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DAVID WILKINS listens to the Polish State Opera of Wroclaw


Some friends of mine, years ago now, had a wonderfully friendly, somewhat slobbering, face-licking, 'be-my-chum' (and bugger my or your pedigree!) golden and gorgeous pup that they had named Tosca. Well -- you might wonder whether animals take on the nature of their owners or their names. As memory serves, she certainly had dark eyes (don't all dogs?); she had plenty of fidgety mannerisms, an atavistic capacity for jealousy and could raise a decent (and neighbour-worrying) growl, wail or bark as appropriate when her owner chose to desert her appeals for attention to get on with -- as I guess she saw it -- coddling his cello. But her place in the household was secure. Fortunately, she must always have known that she was the real centre of their love. Otherwise, any attempt to establish her role as 'prima donna dogga' might have resulted in the kind of wasteful distractions that drive the opera for which she was named to its daft but ever-engaging conclusion. Puccini's Tosca is easy enough to love, harder to denigrate and quite impossible to ignore. The metaphor works: 'Good girl, settle down now. No -- now -- there's a good girl!'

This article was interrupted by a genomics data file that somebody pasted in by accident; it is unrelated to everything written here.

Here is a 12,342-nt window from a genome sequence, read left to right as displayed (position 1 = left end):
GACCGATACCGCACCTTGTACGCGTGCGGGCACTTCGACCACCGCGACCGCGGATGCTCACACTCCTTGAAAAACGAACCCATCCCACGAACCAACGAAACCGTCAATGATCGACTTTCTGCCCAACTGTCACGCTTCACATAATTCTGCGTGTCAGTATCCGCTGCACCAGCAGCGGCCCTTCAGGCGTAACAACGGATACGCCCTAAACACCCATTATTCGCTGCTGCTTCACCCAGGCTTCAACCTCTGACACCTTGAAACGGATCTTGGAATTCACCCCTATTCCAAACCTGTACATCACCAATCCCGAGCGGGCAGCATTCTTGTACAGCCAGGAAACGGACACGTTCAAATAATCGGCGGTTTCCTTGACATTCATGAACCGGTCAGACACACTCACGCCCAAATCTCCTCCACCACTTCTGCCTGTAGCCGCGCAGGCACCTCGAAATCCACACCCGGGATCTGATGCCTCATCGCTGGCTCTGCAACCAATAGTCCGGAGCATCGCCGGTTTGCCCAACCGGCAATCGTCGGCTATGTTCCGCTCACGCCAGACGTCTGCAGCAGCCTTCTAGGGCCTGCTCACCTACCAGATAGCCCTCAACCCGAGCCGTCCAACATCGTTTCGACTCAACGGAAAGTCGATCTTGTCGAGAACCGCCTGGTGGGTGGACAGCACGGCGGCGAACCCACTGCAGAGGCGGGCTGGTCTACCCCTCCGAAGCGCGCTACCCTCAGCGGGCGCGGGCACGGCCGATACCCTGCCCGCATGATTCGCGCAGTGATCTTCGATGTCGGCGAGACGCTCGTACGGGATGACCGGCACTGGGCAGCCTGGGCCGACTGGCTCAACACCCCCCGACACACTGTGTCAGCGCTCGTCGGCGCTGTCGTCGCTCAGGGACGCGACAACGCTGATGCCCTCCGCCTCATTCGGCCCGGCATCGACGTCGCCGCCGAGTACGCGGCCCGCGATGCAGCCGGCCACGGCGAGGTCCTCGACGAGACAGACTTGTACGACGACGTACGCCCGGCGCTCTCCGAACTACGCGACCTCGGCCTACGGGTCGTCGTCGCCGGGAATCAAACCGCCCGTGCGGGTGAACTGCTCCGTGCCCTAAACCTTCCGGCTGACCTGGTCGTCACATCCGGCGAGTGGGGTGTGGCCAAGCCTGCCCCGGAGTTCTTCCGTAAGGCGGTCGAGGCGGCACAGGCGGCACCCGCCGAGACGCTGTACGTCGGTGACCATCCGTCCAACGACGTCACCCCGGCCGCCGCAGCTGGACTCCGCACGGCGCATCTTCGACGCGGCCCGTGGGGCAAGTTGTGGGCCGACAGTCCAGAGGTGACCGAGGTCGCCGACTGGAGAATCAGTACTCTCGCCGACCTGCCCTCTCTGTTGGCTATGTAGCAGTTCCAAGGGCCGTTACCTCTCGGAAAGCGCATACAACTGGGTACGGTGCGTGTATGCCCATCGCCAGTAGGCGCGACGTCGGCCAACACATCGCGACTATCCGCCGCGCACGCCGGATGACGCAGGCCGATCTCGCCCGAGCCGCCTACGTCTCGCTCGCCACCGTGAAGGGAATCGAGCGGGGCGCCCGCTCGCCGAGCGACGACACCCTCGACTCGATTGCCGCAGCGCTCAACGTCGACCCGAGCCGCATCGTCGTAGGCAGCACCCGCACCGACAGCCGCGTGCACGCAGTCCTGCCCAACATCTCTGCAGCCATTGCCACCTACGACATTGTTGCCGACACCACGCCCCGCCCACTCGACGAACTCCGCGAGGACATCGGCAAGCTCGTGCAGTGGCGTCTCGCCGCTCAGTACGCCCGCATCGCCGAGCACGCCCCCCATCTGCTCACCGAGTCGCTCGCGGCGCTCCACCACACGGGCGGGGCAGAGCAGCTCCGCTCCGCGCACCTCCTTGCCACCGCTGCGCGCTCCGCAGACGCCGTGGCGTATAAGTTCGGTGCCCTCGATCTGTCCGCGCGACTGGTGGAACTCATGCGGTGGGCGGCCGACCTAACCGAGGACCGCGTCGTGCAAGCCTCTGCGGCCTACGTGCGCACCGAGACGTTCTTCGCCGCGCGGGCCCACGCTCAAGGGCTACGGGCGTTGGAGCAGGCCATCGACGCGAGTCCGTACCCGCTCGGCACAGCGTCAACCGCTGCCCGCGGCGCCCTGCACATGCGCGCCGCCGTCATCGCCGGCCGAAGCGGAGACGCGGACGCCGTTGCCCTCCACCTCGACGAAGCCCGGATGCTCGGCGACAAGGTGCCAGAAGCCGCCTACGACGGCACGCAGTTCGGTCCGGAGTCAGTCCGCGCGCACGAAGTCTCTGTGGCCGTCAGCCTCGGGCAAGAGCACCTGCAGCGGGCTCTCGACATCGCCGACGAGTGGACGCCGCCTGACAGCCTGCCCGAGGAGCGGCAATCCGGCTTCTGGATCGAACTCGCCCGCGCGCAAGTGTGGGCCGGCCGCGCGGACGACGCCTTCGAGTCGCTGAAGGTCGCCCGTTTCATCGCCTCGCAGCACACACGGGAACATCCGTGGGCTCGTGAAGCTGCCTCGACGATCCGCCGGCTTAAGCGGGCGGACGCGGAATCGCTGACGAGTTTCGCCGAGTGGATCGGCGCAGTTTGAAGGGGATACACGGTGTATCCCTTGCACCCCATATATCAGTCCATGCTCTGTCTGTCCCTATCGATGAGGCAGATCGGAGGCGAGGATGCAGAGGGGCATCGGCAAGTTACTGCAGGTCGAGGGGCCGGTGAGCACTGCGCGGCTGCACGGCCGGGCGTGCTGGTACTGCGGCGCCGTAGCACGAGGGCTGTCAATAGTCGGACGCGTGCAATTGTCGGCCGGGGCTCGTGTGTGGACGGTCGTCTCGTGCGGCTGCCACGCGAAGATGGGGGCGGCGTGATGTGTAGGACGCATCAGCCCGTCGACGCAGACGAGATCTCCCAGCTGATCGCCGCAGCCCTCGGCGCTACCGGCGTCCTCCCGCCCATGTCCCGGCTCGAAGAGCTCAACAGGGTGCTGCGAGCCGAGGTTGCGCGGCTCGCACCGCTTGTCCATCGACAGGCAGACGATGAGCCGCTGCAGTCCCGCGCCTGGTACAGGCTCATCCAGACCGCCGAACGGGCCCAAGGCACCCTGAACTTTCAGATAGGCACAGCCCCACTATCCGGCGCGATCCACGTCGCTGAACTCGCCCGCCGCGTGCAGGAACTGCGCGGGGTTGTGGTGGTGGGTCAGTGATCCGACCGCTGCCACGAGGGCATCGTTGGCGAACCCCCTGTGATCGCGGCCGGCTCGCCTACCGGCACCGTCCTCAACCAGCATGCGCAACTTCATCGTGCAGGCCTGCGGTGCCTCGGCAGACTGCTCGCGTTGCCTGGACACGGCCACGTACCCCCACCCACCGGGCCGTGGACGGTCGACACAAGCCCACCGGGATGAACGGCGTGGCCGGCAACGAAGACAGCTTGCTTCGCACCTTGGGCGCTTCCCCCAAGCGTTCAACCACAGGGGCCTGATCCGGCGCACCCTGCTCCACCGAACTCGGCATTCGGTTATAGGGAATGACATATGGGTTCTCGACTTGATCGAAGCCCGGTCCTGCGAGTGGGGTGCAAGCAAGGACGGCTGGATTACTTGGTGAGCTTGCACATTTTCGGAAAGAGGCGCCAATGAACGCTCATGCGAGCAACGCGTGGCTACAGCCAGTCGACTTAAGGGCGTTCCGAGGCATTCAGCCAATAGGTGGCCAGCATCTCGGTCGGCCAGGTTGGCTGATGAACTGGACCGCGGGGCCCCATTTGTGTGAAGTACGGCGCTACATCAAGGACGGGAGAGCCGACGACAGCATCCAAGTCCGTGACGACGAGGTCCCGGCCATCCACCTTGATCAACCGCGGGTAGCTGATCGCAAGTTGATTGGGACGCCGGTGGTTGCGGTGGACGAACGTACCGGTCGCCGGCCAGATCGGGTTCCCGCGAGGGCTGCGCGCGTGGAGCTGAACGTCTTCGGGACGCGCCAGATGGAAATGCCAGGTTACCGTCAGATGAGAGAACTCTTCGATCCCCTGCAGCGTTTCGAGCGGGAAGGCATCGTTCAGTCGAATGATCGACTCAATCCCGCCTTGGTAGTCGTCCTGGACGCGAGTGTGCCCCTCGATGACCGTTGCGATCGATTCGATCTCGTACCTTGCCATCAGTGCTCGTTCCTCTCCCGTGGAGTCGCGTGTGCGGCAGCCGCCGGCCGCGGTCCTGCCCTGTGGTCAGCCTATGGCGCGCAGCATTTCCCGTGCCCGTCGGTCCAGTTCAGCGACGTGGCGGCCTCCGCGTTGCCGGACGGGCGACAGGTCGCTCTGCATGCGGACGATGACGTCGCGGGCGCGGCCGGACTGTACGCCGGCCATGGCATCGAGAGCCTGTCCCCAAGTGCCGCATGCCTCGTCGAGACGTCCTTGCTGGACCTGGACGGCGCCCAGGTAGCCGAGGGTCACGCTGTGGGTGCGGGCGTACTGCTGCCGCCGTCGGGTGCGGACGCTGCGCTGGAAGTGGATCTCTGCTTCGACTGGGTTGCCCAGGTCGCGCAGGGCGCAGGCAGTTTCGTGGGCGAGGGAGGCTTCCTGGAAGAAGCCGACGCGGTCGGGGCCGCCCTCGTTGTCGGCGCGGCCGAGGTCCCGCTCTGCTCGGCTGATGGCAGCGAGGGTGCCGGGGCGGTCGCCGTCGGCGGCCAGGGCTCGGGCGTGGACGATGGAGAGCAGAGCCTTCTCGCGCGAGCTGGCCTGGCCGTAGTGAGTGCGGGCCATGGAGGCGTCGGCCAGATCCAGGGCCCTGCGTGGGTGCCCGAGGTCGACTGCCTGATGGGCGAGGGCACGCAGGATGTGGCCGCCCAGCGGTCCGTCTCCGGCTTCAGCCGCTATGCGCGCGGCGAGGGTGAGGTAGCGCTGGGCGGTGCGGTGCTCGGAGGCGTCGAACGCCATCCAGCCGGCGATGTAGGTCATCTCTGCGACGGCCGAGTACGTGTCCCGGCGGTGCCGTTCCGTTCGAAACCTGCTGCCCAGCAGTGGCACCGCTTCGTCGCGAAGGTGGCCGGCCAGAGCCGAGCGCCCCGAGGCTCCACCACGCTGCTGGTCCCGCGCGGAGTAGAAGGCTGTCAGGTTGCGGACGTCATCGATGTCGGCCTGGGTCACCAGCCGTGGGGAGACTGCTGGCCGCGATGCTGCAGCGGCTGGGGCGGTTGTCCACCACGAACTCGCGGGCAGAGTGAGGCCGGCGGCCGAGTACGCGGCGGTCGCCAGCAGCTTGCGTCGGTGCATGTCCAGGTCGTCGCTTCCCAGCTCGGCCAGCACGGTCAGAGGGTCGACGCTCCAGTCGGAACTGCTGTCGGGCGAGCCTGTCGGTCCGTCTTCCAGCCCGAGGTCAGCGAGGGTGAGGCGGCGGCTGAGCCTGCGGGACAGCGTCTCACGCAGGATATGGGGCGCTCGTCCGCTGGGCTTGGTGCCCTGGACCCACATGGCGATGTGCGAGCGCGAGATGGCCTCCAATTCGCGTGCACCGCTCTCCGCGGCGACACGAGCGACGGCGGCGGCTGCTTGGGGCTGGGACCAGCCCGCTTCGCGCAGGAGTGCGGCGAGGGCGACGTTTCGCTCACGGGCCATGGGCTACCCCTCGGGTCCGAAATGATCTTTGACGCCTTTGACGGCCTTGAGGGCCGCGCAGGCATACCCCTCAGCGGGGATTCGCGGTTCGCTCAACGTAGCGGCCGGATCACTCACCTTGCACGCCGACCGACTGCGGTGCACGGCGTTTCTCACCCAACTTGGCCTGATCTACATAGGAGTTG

The Polish State Opera of Wroclaw's 2000 Production of 'Tosca'

The Polish State Opera of Wroclaw -- as part of the Visiting Opera enterprise -- needs to replenish its treasury vaults as much as venues like Eastbourne need the rare luxury of grand opera. Last year, they brought an innovative production of La Traviata to the Sussex coast. We are, here, but a Palestinian boy's turbo-charged slingshot from Glyndebourne but a peace-process away in terms of affordability and audience profile. This year's visit -- celebrating the 100th anniversary of Tosca's premiere, no less -- was, in some ways, a much lazier affair: relying on the abiding popularity of the work and eschewing any attempt at individual interpretive quirks. Okay -- so we've already had Jonathan Miller's fascist 'take' on the work at the English National Opera and one disparages novelty of production when it's entirely for its own sake (may the gods preserve us from an intergalactic Cavaradossi Skywalker!), but playing it straight does tempt the danger of reducing the work to a somewhat dramatically unengaging sequence of lovely melody and 'greatest-hits' expectations.

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Copyright © 3 December 2000 David Wilkins, Eastbourne, East Sussex, UK





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